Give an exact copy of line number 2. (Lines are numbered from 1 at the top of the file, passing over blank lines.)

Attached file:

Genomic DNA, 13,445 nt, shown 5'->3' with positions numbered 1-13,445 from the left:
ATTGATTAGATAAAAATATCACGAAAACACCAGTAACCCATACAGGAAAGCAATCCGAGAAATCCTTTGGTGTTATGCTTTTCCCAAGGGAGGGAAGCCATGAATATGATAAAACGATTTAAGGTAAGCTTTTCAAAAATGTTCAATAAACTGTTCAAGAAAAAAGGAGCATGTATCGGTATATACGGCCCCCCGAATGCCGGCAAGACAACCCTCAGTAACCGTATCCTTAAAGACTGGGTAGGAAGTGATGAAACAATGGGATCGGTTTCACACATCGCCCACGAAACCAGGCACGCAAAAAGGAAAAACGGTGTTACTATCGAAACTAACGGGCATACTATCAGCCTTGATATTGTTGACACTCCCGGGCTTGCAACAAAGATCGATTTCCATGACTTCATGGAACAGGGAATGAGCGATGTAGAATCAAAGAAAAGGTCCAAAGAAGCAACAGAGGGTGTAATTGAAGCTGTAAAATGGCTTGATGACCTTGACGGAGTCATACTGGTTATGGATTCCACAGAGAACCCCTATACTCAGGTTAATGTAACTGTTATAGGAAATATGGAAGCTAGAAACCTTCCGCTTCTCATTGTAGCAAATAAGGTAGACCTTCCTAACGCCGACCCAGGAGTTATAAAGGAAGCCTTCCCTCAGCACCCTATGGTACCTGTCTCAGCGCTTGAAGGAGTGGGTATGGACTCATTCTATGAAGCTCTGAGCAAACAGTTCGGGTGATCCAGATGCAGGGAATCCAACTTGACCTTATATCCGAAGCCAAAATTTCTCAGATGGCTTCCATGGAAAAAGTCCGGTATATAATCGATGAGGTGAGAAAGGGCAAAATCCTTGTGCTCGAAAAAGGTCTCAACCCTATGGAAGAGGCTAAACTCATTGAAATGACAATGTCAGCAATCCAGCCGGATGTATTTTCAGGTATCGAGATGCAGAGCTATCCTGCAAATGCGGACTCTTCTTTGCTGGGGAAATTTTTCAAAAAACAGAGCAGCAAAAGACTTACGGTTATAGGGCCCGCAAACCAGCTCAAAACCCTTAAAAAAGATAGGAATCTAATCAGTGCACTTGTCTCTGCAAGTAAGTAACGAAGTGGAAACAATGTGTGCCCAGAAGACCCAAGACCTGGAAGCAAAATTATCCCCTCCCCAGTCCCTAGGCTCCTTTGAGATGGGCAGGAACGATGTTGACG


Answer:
ATTGATTAGATAAAAATATCACGAAAACACCAGTAACCCATACAGGAAAGCAATCCGAGAAATCCTTTGGTGTTATGCTTTTCCCAAGGGAGGGAAGCCATGAATATGATAAAACGATTTAAGGTAAGCTTTTCAAAAATGTTCAATAAACTGTTCAAGAAAAAAGGAGCATGTATCGGTATATACGGCCCCCCGAATGCCGGCAAGACAACCCTCAGTAACCGTATCCTTAAAGACTGGGTAGGAAGTGATGAAACAATGGGATCGGTTTCACACATCGCCCACGAAACCAGGCACGCAAAAAGGAAAAACGGTGTTACTATCGAAACTAACGGGCATACTATCAGCCTTGATATTGTTGACACTCCCGGGCTTGCAACAAAGATCGATTTCCATGACTTCATGGAACAGGGAATGAGCGATGTAGAATCAAAGAAAAGGTCCAAAGAAGCAACAGAGGGTGTAATTGAAGCTGTAAAATGGCTTGATGACCTTGACGGAGTCATACTGGTTATGGATTCCACAGAGAACCCCTATACTCAGGTTAATGTAACTGTTATAGGAAATATGGAAGCTAGAAACCTTCCGCTTCTCATTGTAGCAAATAAGGTAGACCTTCCTAACGCCGACCCAGGAGTTATAAAGGAAGCCTTCCCTCAGCACCCTATGGTACCTGTCTCAGCGCTTGAAGGAGTGGGTATGGACTCATTCTATGAAGCTCTGAGCAAACAGTTCGGGTGATCCAGATGCAGGGAATCCAACTTGACCTTATATCCGAAGCCAAAATTTCTCAGATGGCTTCCATGGAAAAAGTCCGGTATATAATCGATGAGGTGAGAAAGGGCAAAATCCTTGTGCTCGAAAAAGGTCTCAACCCTATGGAAGAGGCTAAACTCATTGAAATGACAATGTCAGCAATCCAGCCGGATGTATTTTCAGGTATCGAGATGCAGAGCTATCCTGCAAATGCGGACTCTTCTTTGCTGGGGAAATTTTTCAAAAAACAGAGCAGCAAAAGACTTACGGTTATAGGGCCCGCAAACCAGCTCAAAACCCTTAAAAAAGATAGGAATCTAATCAGTGCACTTGTCTCTGCAAGTAAGTAACGAAGTGGAAACAATGTGTGCCCAGAAGACCCAAGACCTGGAAGCAAAATTATCCCCTCCCCAGTCCCTAGGCTCCTTTGAGATGGGCAGGAACGATGTTGACG